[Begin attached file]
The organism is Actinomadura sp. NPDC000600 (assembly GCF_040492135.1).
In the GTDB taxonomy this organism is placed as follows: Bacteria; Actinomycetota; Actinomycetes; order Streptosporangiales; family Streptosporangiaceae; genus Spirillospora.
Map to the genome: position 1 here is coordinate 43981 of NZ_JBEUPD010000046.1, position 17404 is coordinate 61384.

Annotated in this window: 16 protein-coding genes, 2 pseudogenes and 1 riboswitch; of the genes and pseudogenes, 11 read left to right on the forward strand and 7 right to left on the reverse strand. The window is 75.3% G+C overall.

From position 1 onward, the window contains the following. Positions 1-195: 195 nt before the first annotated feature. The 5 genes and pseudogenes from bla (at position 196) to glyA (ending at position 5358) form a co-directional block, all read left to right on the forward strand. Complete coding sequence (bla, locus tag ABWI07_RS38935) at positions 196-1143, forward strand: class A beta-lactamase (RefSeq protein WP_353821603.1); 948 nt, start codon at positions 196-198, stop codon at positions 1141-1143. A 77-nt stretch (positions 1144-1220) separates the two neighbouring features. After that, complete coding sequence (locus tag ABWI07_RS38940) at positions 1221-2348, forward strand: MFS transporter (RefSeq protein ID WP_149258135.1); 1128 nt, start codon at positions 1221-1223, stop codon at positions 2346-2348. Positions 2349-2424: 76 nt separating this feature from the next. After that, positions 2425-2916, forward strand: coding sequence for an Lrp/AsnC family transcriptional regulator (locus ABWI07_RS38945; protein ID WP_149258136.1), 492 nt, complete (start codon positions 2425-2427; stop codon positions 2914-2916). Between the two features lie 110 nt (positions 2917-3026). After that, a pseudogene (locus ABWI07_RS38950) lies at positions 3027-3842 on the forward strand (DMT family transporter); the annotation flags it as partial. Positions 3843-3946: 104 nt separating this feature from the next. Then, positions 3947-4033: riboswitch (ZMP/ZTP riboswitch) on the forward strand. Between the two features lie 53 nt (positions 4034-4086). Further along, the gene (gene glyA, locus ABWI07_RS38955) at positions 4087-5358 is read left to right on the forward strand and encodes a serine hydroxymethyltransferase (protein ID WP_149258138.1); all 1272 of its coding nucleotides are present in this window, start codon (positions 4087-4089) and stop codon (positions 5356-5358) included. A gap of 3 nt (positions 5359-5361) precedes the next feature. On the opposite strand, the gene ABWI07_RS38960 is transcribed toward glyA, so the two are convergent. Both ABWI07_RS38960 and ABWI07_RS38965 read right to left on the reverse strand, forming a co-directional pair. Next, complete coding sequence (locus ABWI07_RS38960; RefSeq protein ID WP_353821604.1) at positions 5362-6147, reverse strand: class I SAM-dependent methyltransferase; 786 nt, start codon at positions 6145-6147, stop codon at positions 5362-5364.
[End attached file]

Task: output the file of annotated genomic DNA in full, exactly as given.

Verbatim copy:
The organism is Actinomadura sp. NPDC000600 (assembly GCF_040492135.1).
In the GTDB taxonomy this organism is placed as follows: Bacteria; Actinomycetota; Actinomycetes; order Streptosporangiales; family Streptosporangiaceae; genus Spirillospora.
Map to the genome: position 1 here is coordinate 43981 of NZ_JBEUPD010000046.1, position 17404 is coordinate 61384.

Annotated in this window: 16 protein-coding genes, 2 pseudogenes and 1 riboswitch; of the genes and pseudogenes, 11 read left to right on the forward strand and 7 right to left on the reverse strand. The window is 75.3% G+C overall.

From position 1 onward, the window contains the following. Positions 1-195: 195 nt before the first annotated feature. The 5 genes and pseudogenes from bla (at position 196) to glyA (ending at position 5358) form a co-directional block, all read left to right on the forward strand. Complete coding sequence (bla, locus tag ABWI07_RS38935) at positions 196-1143, forward strand: class A beta-lactamase (RefSeq protein WP_353821603.1); 948 nt, start codon at positions 196-198, stop codon at positions 1141-1143. A 77-nt stretch (positions 1144-1220) separates the two neighbouring features. After that, complete coding sequence (locus tag ABWI07_RS38940) at positions 1221-2348, forward strand: MFS transporter (RefSeq protein ID WP_149258135.1); 1128 nt, start codon at positions 1221-1223, stop codon at positions 2346-2348. Positions 2349-2424: 76 nt separating this feature from the next. After that, positions 2425-2916, forward strand: coding sequence for an Lrp/AsnC family transcriptional regulator (locus ABWI07_RS38945; protein ID WP_149258136.1), 492 nt, complete (start codon positions 2425-2427; stop codon positions 2914-2916). Between the two features lie 110 nt (positions 2917-3026). After that, a pseudogene (locus ABWI07_RS38950) lies at positions 3027-3842 on the forward strand (DMT family transporter); the annotation flags it as partial. Positions 3843-3946: 104 nt separating this feature from the next. Then, positions 3947-4033: riboswitch (ZMP/ZTP riboswitch) on the forward strand. Between the two features lie 53 nt (positions 4034-4086). Further along, the gene (gene glyA, locus ABWI07_RS38955) at positions 4087-5358 is read left to right on the forward strand and encodes a serine hydroxymethyltransferase (protein ID WP_149258138.1); all 1272 of its coding nucleotides are present in this window, start codon (positions 4087-4089) and stop codon (positions 5356-5358) included. A gap of 3 nt (positions 5359-5361) precedes the next feature. On the opposite strand, the gene ABWI07_RS38960 is transcribed toward glyA, so the two are convergent. Both ABWI07_RS38960 and ABWI07_RS38965 read right to left on the reverse strand, forming a co-directional pair. Next, complete coding sequence (locus ABWI07_RS38960; RefSeq protein ID WP_353821604.1) at positions 5362-6147, reverse strand: class I SAM-dependent methyltransferase; 786 nt, start codon at positions 6145-6147, stop codon at positions 5362-5364.